• Students in the business data analytics program in the W. P. Carey School of Business have worked with the National Industries for the Blind (determining which factors led to the success of different NIB products), vehicle-management firm RTA Fleet (helping better project inventory demand based on maintenance/repair data) and dental continuing-education company Spear Education (optimizing use of its website and identifying trends that lead to membership).
  • In the School of Earth and Space Exploration, students do a two-semester sequence in which they choose from a list of given projects. This year, students will be working on — among other things — building an experiment for a NASA stratospheric balloon to test a new terahertz sensor technology and measure the transparency of the atmosphere in preparation for future missions to observe water around newly forming stars and planets. And in an interdisciplinary capstone done in a larger team along with Ira A. Fulton Schools of Engineering peers, the school's students will be prototyping a robotic explorer for future surface exploration of the Psyche asteroid.
  • In the School of Life Sciences, molecular biosciences and biotechnology majors research a particular biotechnology industry (medical, agricultural, industrial, etc.) and its associated intellectual property, ethics, and regulatory issues. In the end, they prepare a four-minute elevator pitch to launch a startup company to make products for that industry.
  • Seniors in the School of Politics and Global Studies explore ethics and politics from new angles. One of this year's projects seeks to understand how exposure to different media on police brutality can affect people's attitudes and drive social change, and another thesis will look at whether people would put their own self-interest above all when building a political system or whether philosopher John Rawls' "veil of ignorance" would win out.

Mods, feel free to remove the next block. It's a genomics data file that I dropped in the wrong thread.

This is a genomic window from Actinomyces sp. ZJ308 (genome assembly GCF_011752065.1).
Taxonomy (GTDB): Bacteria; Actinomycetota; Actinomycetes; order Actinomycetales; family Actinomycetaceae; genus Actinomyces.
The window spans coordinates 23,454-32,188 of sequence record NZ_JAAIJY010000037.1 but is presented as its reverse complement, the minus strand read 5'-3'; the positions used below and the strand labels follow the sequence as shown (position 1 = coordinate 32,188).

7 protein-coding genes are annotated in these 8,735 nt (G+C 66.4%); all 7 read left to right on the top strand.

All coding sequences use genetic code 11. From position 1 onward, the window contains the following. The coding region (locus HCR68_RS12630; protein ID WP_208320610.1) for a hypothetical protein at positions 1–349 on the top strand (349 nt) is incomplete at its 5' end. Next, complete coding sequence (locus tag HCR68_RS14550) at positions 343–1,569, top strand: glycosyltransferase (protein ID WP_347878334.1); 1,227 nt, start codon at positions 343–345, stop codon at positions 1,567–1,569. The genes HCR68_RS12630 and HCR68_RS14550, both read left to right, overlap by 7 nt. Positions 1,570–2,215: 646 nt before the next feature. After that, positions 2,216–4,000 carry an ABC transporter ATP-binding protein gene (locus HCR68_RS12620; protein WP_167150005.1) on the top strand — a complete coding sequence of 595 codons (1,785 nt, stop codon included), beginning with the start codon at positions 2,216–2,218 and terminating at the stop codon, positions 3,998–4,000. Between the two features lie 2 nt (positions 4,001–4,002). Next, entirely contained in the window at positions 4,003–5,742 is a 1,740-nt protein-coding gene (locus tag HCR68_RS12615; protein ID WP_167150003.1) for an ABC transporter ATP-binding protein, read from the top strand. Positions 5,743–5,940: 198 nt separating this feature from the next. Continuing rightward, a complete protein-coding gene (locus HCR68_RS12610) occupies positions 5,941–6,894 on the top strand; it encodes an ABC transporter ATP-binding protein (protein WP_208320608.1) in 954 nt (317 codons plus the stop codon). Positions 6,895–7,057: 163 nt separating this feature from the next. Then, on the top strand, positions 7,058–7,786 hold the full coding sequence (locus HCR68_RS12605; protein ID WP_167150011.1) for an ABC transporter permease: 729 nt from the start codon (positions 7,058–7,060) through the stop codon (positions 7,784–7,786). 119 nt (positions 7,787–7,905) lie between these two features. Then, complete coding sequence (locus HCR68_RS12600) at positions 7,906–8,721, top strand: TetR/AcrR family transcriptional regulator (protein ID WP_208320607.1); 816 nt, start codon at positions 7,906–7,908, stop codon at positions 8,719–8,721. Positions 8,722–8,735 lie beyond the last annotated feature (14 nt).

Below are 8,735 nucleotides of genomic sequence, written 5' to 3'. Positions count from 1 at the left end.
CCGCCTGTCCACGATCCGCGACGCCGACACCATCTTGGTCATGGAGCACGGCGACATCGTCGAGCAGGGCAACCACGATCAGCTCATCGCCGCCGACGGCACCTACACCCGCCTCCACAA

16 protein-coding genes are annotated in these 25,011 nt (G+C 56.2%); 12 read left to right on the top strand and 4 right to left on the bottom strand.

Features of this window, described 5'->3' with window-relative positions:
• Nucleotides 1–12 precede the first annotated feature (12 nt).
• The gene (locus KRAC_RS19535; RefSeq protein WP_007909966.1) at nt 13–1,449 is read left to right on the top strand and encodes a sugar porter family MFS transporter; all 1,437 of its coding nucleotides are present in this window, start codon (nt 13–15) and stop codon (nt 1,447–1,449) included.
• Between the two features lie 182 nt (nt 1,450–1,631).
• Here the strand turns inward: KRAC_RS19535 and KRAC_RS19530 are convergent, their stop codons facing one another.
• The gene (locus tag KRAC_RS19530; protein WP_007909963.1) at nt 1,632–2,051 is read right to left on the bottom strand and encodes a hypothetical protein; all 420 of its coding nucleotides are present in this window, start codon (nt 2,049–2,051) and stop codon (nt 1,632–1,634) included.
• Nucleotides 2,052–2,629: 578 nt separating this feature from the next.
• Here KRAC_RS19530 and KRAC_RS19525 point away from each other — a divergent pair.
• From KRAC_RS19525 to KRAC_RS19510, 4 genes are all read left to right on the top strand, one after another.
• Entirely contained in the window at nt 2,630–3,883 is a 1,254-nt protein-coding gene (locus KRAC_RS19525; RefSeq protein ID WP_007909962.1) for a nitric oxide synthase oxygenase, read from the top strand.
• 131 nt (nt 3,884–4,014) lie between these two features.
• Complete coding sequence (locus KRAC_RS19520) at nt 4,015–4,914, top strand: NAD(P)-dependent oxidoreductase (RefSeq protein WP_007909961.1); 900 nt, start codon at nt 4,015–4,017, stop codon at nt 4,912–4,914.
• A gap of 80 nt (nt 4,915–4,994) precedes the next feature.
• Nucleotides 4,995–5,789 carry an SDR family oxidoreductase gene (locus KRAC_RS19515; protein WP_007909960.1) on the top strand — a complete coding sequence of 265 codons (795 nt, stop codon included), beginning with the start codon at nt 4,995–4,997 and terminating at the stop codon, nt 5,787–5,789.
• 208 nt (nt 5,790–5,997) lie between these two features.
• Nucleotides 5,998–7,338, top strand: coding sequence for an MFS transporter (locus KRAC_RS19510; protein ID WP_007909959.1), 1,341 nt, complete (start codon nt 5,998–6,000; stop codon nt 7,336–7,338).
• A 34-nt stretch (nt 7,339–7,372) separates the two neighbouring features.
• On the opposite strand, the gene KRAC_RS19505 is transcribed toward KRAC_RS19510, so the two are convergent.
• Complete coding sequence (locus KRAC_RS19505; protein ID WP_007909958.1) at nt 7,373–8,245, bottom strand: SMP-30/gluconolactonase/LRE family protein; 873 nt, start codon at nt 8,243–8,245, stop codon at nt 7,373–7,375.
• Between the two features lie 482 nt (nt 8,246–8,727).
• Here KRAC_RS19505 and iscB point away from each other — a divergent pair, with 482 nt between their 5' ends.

The senior capstone is a chance for students to apply the tools and skills they've been learning all along in a real-world way, said Jason Nichols, assistant chair of the Department of Information Systems and a clinical associate professor in the W. P. Carey School of Business. His CIS 440 students work from a list of broad "problem spaces" — such as getting actionable and honest feedback from employees — that was developed with the input of USAA financial services company.

Working with actual companies and actual issues grounds what the students have been learning all along, Nichols said.

"It's a chance to step back and see the big picture and see how everything they've learned works together to bring value to them and the organization," he said. "... We approach it from the standpoint that the sum is greater than the parts — it's not just 'tick the boxes,' but combine them creatively to create value."

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ASU ranked No. 1 in innovation for 6th year by US News and World Report

September 13, 2020

As world's challenges grow more complex, new ideas are needed more than ever — and ASU's creative minds are finding solutions from the ocean to the reaches of space

Editor’s note:  This story is being highlighted in ASU Now’s year in review. Read more top stories from 2020.

Long before it was a buzzword, innovation was a concept that Arizona State University embraced in the name of reimagining the role of an institution of higher education.

Over the past several years, that credo has manifested in a host of breakthroughs, advancements and transformations. In recognition of the university’s culture of discovery, U.S. News & World Report has announced that it has named ASU the most innovative university in the nation for the sixth year in a row, as well as one of the top 50 public schools in the U.S.

“Innovation is infused in ASU’s DNA because we are designed to spark, support and manifest new ideas,” President Michael Crow said. “Innovation can be found at all levels of our education, our research and our community engagement. It drives our perpetual evolution and it will continue to guide us as we work toward solutions to the next great challenges of a complex future.”

The ranking is based on a survey of peers that includes college presidents, provosts and admissions deans from around the country who nominate up to 15 schools that are making the most innovative improvements to and for curricula, faculty, students, campus life, technology or facilities, according to the magazine.